“Shadowman” #5 by Justin Jordan, Patrick Zircher, Lee Garbett, Stefano Gaudiano and Roberto Delatorre continues young Jack Boniface’s initiation-by-fire. It also widens the mythology of the Valiant Universe, but unfortunately, many of these story and world-building elements feel prefabricated instead of custom-built.
Much of Jordan and Zircher’s plot for “Shadowman” #5 falls into very predictable and stereotypical molds, without adding much that is different or subversive. Half of the issue follows Jack Boniface, new Shadowman and titular hero. The hero is reckless, the forces of evil going after the hero damage an innocent blonde woman, and as a result, the hero is shaken but his commitment is strengthened. It feels right out of an action movie, doing its part to add excitement and gore, but unfortunately, the contribution to character development is shallow.
Jack Boniface is still green as any rookie and he takes the forces of darkness arrayed against him too lightly, but these features were apparent already. They are part of the default archetype. Making Jack fit the mold feels unnecessary to the development of the world of “Shadowman.” The worldbuilding, layered mythology and more subtle characterization were moving swimmingly along at a rapid clip in previous issues, which makes the decompression of this scene stand out even more as just treading water.
On the positive side, Jordan and Zircher’s dialogue for the scenes with Jack and Alyssa flow easily and the art and pacing are great. Zircher, Garbett, Gaudiano and Delatorre’s styles mesh well. More than one artist is usually too many artists, but in “Shadowman” #5, it wasn’t too much of an issue, because it looks like the editors and creative team wisely delegated separate scenes and different characters to each penciller. My guess, based on his work in other Valiant books, is that Lee Garbett handled the Jack and Alyssa scene, and it’s impressive that his skills with action sequences and facial expressions are strong enough to make it emotionally effective despite its intrinsic banality.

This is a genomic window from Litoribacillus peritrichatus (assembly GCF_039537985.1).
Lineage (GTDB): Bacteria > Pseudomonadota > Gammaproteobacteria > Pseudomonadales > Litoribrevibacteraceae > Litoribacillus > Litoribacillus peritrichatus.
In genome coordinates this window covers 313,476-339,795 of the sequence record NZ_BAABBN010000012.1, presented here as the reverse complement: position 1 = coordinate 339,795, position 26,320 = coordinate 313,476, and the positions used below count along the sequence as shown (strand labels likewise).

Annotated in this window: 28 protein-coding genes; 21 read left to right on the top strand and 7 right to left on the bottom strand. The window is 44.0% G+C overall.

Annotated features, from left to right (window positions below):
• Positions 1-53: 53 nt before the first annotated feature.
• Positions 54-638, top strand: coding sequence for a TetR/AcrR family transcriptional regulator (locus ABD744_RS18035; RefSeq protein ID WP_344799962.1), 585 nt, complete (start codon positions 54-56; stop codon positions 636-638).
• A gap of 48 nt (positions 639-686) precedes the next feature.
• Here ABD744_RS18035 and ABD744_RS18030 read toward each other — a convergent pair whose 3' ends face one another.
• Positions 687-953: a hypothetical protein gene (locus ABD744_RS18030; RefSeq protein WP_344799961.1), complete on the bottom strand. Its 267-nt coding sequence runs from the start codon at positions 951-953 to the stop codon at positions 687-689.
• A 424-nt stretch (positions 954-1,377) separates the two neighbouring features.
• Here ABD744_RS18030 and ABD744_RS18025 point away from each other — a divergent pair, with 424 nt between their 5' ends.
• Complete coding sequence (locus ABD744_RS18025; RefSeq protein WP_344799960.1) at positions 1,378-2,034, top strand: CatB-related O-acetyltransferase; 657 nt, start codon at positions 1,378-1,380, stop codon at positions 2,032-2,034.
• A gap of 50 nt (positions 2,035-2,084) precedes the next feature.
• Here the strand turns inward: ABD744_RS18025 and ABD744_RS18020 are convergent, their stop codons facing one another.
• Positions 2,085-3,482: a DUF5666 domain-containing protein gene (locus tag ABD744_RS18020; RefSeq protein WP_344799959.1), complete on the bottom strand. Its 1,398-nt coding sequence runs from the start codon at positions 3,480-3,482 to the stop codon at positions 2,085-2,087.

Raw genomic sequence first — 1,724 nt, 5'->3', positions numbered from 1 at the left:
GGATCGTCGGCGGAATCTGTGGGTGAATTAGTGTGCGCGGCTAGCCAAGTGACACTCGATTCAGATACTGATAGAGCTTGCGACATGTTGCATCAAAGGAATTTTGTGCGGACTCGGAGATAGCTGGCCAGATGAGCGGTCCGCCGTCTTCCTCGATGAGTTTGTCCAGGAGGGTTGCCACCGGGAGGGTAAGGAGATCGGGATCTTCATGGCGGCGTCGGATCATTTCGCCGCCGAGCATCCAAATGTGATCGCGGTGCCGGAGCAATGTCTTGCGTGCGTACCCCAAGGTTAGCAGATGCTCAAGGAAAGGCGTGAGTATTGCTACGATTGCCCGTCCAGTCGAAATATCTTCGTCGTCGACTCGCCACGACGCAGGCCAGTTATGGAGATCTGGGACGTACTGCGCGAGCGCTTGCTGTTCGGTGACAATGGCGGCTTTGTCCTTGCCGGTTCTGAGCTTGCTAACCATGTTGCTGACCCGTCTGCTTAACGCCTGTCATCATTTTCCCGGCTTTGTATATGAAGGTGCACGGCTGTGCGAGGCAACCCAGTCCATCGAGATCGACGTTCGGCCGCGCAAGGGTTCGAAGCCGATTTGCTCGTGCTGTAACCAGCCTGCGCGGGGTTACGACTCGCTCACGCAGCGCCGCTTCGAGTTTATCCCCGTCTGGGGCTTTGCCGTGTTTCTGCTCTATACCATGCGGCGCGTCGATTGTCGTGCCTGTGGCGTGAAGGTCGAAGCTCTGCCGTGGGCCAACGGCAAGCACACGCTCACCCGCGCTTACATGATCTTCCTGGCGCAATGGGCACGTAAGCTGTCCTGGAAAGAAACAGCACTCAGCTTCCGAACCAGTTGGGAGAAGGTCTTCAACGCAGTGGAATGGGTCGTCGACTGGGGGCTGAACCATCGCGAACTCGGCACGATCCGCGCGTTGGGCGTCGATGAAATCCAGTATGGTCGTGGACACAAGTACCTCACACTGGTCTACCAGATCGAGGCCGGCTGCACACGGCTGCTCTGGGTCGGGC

“Shadowman” #5 also is the debut of Dr. Shan Fong, also known as Dr. Mirage, a parapsychologist who assists the police in their investigations. In other words, she is an updated version of the archetype of an occult detective. Her character design is incongruous, especially since there seems to be no good reason for a doctor, or a professional of any kind, to visit a prison in a skin-tight, low-cut spandex costume. Despite her name and the use of Eastern Mysticism, she looks much more Caucasian than Asian.
The scene introducing her also uses well-known plot tropes, starting with the usual parapsychology tropes like being able to speak with dead people and a belief that spirits leave a connection with their worldly possessions. However, the scene does get the job done in that it links Dr. Mirage’s work to the mysterious and sinister Mr. Darque. I look forward to seeing how she will inevitably cross paths with Jack Boniface and The Brethren.
The first page of “Shadowman” #5 enigmatically features a character called “The Baron,” before moving into an explosive action scene. The action here feels fresh, as does the equally brief closing scene in the Deadside. The last few pages also have a classic horror movie look to them. The backgrounds are rich with feathery, gothic architecture that is complemented by Reber’s palette of moonlit bluish gray shadows with accents of blood-maroon for Mr. Darque.
“Shadowman” #5 ends on a mysterious cliffhanger that introduces a new player. One of the virtues of “Shadowman” is its quick and deft development of its mythology and cast, and I hope that the plotting in future issues will rely less on stale plot elements while continuing to maintain the strong pacing.